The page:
Many of the lockdown and personal protective measures being implemented in the face of the coronavirus were issued during the Spanish Flu pandemic of 1918. With school closed, public gatherings banned, and businesses shut, authorities began to enforce compulsory face masks on their citizens.
Although not yet mandatory, officials around the world, including the UK, are currently considering whether to advise the wearing of masks, with growing evidence to suggest it lessens the chance of spreading the virus.
Having to wear a face mask might be met with opposition today just as it was in 1918 – though the consequences for not doing so would surely not be as serious a century ago.
In the US, news reports noted resistance in many towns; health officers as well as police officers were empowered to order people to wear masks or go home.
A headline in The Bellingham Herald dated 28 October 1918 read “Refuses to Don Influenza Mask; Shot by Officer”.
The story described how an attempted arrest of a person not wearing a face mask led to a shooting.
The reporter wrote: “On October 27, 1918, a special officer for the board of health named Henry D. Miller shot and severely wounded James Wisser in front of a downtown drug store at Powell and Market street, following Wisser’s refusal to don an influenza mask.
“According to the police, Miller shot in the air when Wisser first refused his request.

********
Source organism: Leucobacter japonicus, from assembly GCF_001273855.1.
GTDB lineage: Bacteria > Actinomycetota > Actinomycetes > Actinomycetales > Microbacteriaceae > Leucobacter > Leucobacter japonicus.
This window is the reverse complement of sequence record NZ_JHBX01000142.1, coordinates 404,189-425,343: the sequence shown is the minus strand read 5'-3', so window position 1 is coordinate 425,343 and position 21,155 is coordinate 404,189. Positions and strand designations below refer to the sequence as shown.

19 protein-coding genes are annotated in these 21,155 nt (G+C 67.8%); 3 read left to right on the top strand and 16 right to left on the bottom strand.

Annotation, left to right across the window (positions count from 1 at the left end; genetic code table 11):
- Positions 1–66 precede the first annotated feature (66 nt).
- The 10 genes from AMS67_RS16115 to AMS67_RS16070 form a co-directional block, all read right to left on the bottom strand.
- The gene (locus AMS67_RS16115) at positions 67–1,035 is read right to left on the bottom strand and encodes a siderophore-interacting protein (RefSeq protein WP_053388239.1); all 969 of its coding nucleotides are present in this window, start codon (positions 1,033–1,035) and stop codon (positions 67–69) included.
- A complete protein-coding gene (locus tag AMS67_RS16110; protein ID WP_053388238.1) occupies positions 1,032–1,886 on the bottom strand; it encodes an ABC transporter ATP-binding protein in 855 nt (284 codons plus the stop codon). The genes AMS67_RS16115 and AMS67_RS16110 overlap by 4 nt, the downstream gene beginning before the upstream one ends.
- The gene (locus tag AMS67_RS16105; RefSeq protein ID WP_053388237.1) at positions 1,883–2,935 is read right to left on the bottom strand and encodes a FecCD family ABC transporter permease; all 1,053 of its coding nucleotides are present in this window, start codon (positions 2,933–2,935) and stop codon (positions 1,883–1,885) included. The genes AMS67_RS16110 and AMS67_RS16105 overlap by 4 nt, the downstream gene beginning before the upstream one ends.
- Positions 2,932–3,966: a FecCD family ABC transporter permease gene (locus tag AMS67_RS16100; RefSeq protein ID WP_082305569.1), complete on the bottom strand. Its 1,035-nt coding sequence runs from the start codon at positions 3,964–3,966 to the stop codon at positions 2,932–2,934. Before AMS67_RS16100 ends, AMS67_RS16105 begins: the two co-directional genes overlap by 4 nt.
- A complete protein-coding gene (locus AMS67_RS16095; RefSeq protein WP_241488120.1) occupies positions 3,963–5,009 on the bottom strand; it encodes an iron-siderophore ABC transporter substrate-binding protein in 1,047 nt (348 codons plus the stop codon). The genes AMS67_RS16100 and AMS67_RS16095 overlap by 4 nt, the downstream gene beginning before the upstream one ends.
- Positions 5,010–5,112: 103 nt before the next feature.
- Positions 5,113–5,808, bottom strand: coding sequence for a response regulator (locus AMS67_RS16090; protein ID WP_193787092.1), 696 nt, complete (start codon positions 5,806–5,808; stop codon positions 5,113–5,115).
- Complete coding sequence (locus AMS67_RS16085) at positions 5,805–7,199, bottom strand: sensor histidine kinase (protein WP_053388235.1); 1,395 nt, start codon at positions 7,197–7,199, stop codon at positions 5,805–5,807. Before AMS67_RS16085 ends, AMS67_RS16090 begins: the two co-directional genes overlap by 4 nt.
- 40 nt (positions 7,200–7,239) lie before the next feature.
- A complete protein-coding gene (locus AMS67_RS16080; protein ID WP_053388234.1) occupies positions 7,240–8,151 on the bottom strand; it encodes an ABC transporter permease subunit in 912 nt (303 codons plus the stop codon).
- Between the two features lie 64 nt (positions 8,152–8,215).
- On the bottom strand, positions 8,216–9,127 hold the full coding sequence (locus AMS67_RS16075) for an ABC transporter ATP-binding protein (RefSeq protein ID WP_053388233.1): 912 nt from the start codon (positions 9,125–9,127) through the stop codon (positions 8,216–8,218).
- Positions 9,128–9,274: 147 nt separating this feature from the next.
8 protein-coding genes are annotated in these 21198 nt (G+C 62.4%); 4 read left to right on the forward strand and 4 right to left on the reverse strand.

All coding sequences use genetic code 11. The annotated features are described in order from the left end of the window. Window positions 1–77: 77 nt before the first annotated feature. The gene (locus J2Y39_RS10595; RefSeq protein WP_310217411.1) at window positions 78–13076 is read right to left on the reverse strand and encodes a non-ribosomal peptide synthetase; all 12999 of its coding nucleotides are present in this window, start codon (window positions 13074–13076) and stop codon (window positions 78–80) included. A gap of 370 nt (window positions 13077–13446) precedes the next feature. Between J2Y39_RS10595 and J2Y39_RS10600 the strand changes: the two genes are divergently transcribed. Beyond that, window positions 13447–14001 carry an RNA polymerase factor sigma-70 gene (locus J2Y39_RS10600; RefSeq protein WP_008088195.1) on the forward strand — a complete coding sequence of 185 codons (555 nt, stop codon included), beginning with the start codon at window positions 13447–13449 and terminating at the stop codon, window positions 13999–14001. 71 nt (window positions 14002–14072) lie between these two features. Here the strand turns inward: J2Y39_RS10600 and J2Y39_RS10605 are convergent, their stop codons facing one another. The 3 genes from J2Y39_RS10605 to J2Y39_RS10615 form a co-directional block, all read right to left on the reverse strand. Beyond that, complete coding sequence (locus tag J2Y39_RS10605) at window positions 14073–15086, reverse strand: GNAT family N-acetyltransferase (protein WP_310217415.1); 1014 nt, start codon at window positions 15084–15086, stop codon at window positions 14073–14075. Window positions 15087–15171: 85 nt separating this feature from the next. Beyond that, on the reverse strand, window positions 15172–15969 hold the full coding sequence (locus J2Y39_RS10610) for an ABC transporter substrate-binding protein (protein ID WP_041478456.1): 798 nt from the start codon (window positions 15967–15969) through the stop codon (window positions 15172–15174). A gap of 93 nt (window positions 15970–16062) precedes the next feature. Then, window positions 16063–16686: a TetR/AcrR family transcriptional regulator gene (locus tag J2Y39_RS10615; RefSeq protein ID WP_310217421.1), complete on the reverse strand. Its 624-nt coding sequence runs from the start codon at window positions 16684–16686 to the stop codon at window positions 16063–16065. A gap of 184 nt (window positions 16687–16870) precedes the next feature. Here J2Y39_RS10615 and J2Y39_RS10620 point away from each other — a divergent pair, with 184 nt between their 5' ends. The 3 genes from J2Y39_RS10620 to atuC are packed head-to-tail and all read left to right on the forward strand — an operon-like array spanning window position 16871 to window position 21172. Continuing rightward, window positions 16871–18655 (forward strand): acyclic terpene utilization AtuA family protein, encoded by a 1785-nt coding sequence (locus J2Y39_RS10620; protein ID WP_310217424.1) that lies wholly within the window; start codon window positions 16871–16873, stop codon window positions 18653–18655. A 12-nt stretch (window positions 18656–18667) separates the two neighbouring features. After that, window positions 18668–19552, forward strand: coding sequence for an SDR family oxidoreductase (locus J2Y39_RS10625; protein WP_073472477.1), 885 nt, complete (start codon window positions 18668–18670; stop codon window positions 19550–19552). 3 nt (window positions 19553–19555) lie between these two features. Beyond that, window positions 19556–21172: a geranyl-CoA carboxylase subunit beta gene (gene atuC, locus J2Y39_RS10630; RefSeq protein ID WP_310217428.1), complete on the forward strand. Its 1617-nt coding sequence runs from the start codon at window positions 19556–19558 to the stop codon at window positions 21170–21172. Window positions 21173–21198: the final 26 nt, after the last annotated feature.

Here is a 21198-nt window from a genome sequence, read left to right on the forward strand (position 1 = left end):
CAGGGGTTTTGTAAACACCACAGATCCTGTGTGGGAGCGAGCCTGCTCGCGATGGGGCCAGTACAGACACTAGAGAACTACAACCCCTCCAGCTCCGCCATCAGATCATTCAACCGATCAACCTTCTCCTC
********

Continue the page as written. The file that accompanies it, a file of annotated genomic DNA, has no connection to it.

“Wisser closed in on him and in the succeeding affray, Miller shot him in the leg and right hand.
“Wisser was taken to the central emergency hospital, where he was placed under arrest for failure to comply with Miller’s order.”
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Meanwhile, in Arizona, police took a less combative approach and handed out $10 (£8) for those caught without the protective gear.
People began to contest the fines, and the courts had an influx of influenza related appeals, with a local Tucson reporter dubbing the laws of court there the “influenza court”.
According to The Atlantic, an Arizona police chief declared “We are going to enforce this ordinance or close up the town entirely.”
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One day in the court, 28 people appeared to appeal for relief from the $10 fine.
Many tried to be creative with their defences – one person said they wanted only “a brief privilege of fresh air”; he hated that the privilege cost him a week’s wages.
Yet, none were ever excused.
The Red Cross distributed gauze masks in the US, and came up with a snappy slogan to encourage people to wear them: “Obey the laws, And wear the gauze! Protect your jaws, From septic paws!”
Across the Atlantic in the UK, authorities appeared to take the flu’s spread less seriously.
In London, people flocked to restaurants and galleries, while soldiers on leave flooded the West End’s theatres.
The lack of social distancing made a perfect breeding ground for the virus, with many dying not from the war abroad but while on leave at home.
Mabel Pride, mother-in-law of poet Robert Graves, went to the theatre with her son Tony while he was home on leave and died of Spanish Flu two days later.
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